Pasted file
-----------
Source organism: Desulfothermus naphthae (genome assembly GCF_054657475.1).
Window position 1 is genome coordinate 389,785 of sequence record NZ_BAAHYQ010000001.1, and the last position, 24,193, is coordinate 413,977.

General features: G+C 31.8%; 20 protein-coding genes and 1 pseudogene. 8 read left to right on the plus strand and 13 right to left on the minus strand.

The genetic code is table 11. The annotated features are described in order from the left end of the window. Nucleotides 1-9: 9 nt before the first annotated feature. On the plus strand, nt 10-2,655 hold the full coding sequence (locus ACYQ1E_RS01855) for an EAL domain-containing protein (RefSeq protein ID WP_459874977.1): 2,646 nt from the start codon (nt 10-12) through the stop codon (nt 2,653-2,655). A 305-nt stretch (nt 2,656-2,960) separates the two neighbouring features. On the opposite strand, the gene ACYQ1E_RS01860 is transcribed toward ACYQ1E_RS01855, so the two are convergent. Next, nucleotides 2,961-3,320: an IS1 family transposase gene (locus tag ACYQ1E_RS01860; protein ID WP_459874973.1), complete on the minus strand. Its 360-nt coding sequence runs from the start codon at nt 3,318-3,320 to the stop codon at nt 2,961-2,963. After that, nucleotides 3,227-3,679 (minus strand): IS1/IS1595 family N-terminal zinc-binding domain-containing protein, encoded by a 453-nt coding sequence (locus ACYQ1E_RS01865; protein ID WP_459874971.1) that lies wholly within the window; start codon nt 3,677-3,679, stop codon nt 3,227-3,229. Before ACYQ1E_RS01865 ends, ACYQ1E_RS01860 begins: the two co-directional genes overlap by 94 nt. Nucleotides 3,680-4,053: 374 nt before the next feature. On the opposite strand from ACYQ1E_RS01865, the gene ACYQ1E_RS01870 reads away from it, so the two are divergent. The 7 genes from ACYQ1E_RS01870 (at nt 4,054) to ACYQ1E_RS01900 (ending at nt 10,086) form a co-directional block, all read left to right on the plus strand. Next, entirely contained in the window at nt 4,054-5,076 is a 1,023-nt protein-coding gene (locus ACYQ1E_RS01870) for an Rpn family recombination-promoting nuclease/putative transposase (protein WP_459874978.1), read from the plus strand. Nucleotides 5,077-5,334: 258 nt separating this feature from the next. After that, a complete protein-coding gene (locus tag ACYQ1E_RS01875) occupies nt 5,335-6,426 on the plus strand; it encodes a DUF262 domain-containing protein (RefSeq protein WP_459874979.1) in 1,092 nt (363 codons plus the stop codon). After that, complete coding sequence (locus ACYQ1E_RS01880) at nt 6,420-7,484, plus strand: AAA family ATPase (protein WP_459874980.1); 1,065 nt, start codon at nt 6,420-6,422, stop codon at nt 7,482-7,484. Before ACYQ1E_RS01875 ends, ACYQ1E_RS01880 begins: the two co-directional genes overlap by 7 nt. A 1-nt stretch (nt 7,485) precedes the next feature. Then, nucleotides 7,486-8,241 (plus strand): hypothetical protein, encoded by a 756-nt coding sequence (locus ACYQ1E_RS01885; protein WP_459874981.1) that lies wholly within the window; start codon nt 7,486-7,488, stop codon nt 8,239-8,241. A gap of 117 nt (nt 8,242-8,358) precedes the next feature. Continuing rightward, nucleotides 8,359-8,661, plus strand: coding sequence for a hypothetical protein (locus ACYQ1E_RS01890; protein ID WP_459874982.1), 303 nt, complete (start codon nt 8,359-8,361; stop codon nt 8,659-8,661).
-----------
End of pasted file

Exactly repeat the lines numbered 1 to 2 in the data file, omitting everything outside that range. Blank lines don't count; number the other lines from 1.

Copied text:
Source organism: Desulfothermus naphthae (genome assembly GCF_054657475.1).
Window position 1 is genome coordinate 389,785 of sequence record NZ_BAAHYQ010000001.1, and the last position, 24,193, is coordinate 413,977.